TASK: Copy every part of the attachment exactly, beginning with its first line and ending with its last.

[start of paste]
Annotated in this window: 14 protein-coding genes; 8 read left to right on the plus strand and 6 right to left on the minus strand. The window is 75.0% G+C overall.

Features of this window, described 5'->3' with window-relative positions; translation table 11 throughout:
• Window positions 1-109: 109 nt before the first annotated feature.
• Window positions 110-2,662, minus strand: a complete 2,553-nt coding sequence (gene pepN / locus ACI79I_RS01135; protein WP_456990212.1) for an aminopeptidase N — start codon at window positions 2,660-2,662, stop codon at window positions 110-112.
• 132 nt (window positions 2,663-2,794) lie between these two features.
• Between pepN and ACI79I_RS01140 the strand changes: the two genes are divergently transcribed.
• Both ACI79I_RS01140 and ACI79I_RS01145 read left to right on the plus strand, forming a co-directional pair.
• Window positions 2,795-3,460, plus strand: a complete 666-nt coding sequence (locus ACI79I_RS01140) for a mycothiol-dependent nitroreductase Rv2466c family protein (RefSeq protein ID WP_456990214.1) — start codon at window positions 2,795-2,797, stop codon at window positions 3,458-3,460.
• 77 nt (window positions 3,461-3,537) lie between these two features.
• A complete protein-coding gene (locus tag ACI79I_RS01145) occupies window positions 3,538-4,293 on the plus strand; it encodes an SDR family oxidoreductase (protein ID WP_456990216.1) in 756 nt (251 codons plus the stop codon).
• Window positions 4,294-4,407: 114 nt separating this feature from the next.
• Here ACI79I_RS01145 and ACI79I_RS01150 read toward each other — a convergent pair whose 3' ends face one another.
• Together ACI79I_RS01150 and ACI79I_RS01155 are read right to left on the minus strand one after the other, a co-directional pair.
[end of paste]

Annotated in this window: 14 protein-coding genes; 8 read left to right on the plus strand and 6 right to left on the minus strand. The window is 75.0% G+C overall.

Features of this window, described 5'->3' with window-relative positions; translation table 11 throughout:
• Window positions 1-109: 109 nt before the first annotated feature.
• Window positions 110-2,662, minus strand: a complete 2,553-nt coding sequence (gene pepN / locus ACI79I_RS01135; protein WP_456990212.1) for an aminopeptidase N — start codon at window positions 2,660-2,662, stop codon at window positions 110-112.
• 132 nt (window positions 2,663-2,794) lie between these two features.
• Between pepN and ACI79I_RS01140 the strand changes: the two genes are divergently transcribed.
• Both ACI79I_RS01140 and ACI79I_RS01145 read left to right on the plus strand, forming a co-directional pair.
• Window positions 2,795-3,460, plus strand: a complete 666-nt coding sequence (locus ACI79I_RS01140) for a mycothiol-dependent nitroreductase Rv2466c family protein (RefSeq protein ID WP_456990214.1) — start codon at window positions 2,795-2,797, stop codon at window positions 3,458-3,460.
• 77 nt (window positions 3,461-3,537) lie between these two features.
• A complete protein-coding gene (locus tag ACI79I_RS01145) occupies window positions 3,538-4,293 on the plus strand; it encodes an SDR family oxidoreductase (protein ID WP_456990216.1) in 756 nt (251 codons plus the stop codon).
• Window positions 4,294-4,407: 114 nt separating this feature from the next.
• Here ACI79I_RS01145 and ACI79I_RS01150 read toward each other — a convergent pair whose 3' ends face one another.
• Together ACI79I_RS01150 and ACI79I_RS01155 are read right to left on the minus strand one after the other, a co-directional pair.